Country singer-songwriter Matthew West details working with Candace Cameron Bure
Matthew West discussed how his song "Come Home for Christmas" became the theme song for the Great American Family Network.
Great American Family actor Neal Bledsoe announced he is parting ways with the network after recent remarks made by Chief Creative Officer Candace Cameron Bure and CEO Bill Abbott.
The 41-year-old, who starred in the 2021 holiday movie “The Winter Palace” and this year’s “Christmas at the Drive-In” for Great American Family, explained in a lengthy statement to Variety that he had decided to step away following Bure and Abbott’s comments regarding LGBTQ+ representation in the network’s movies.
“As an artist, I yearn to be proud of the work I create. But, the thought that my work could be used to deliberately discriminate against anyone horrifies and infuriates me,” he said.
“I hope GAF will change, but until everyone can be represented in their films with pride, my choice is clear.
Great American Family actor Neal Bledsoe, right, announced he was leaving the network after Candace Cameron Bure’s "traditional marriage" remarks.
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“I look forward to working with creators who put no limits on the stories we tell and follow through on their message of values with open arms.”
Last month, Bure sparked controversy when she told The Wall Street Journal that GAF will not feature same-sex couples in its holiday movies.
“I think that Great American Family will keep traditional marriage at the core,” the 46-year-old actress said in an interview published Nov. 14.
“It’s certainly the year 2022, so we’re aware of the trends,” Abbott told WSJ in the interview. “There’s no whiteboard that says, ‘Yes, this’ or ‘No, we’ll never go here.'”
The comments were met with criticism from celebrities, including JoJo Siwa, Hilarie Burton and Jeffrey Dean Morgan.
The actor, who starred in the Great American Family films "The Winter Palace" and "Christmas at the Drive-In," said, "My support for the LGBTQIA+ community is unconditional"
(Charley Gallay/NBCU Photo Bank/NBCUniversal via Getty Images via Getty Images)
Bledsoe referenced both Bure and Abbott’s remarks in his statement as he explained why he hadn’t been promoting “Christmas at the Drive-In.” The actor starred opposite Danica McKellar in the movie, which premiered Nov. 25.
He is also starring in the upcoming CBS holiday movie “Must Love Christmas” with “The Equalizer’s” Lisa Lapira. On Oct. 14, Bledsoe shared an Instagram post promoting both movies, with the caption, “What I tell my haters when I casually dominate Christmas TV.”
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“You may have noticed that I have been unusually silent at a time when I should have been promoting a holiday film, a film with the express purpose of bringing everyone comfort in a time of great tumult and change, but I cannot continue with business as usual,” the “A Soldier’s Revenge” star said in his statement.
“I cannot take comfort from, nor will I give refuge to, those who excuse exclusion and promote division in any way, shape, or form,” he added. “Everyone is entitled to their beliefs, and these are mine: The recent comments made by leadership at Great American Family are hurtful, wrong, and reflect an ideology that prioritizes judgment over love.
“I was raised as a Christian, and believe in the essential message of love and forgiveness. That said, I could never forgive myself for continuing my relationship with a network that actively chooses to exclude the LGBTQIA+ community.”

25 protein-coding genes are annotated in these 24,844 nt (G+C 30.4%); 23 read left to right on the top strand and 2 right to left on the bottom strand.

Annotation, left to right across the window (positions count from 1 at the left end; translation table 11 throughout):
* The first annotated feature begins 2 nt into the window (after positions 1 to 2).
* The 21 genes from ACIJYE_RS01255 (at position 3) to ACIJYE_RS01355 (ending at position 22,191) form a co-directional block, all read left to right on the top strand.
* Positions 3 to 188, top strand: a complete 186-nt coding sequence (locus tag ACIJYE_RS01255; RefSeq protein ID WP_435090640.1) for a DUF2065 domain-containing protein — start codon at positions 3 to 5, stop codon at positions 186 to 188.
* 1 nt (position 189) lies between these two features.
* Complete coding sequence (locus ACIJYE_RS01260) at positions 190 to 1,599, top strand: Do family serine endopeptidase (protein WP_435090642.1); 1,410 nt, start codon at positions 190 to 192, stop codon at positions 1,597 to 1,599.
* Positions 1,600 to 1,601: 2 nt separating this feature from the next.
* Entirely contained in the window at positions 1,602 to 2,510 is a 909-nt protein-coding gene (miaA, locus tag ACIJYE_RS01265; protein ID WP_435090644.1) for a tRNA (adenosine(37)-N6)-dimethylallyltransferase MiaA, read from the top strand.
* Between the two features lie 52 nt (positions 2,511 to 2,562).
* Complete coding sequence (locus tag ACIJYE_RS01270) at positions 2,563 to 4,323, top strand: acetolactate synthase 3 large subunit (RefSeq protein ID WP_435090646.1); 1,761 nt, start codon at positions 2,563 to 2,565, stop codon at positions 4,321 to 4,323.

Bure, who is the chief creative officer for Great American Family, told The Wall Street Journal magazine last month the network will not feature same-sex relationships in its holiday movies.
(Great American Media)
Following the backlash, Bure issued a lengthy statement on Nov. 16 in which she said in part, “It absolutely breaks my heart that anyone would ever think I intentionally would want to offend and hurt anyone.
“It saddens me that the media is often seeking to divide us, even around a subject as comforting and merry as Christmas movies,” she added. “But, given the toxic climate in our culture right now, I shouldn’t be surprised.
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“We need Christmas more than ever. I am a devoted Christian. Which means that I believe that every human being bears the image of God. Because of that, I am called to love all people, and I do.”
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In his statement, Bledsoe said he felt compelled to distance himself from Great American Family due to his strong ties to the LGBTQ community.
“My life wouldn’t be where it is today without the love, support, and guidance of the LGBTQIA+ community,” the “Ugly Betty” alum said. “From my mentors in college, to the myriad of agents and managers, writers and directors, teachers and colleagues, and, of course, my dear friends and family, who have all touched my life, I owe them a great debt.
“As someone who struggled as a young man with our society’s extremely narrow definition of masculinity, it was their community that provided me with refuge and a guiding light when my life felt lost.
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“And now, if I cannot stand up for that community in their time of need, my debt to them means nothing. So, I want to be very clear: my support for the LGBTQIA+ community is unconditional — nothing is worth my silence or their ability to live and love freely in a world that we are lucky enough to share with them.”
Bledsoe concluded his statement by pledging to make a donation to the LGBTQ youth homelessness nonprofit organization True Colors United, adding, “If these words have any resonance with you, I hope you will join me.”
Representatives for Bure and Great American Family did not immediately respond to Fox News Digital’s request for comment.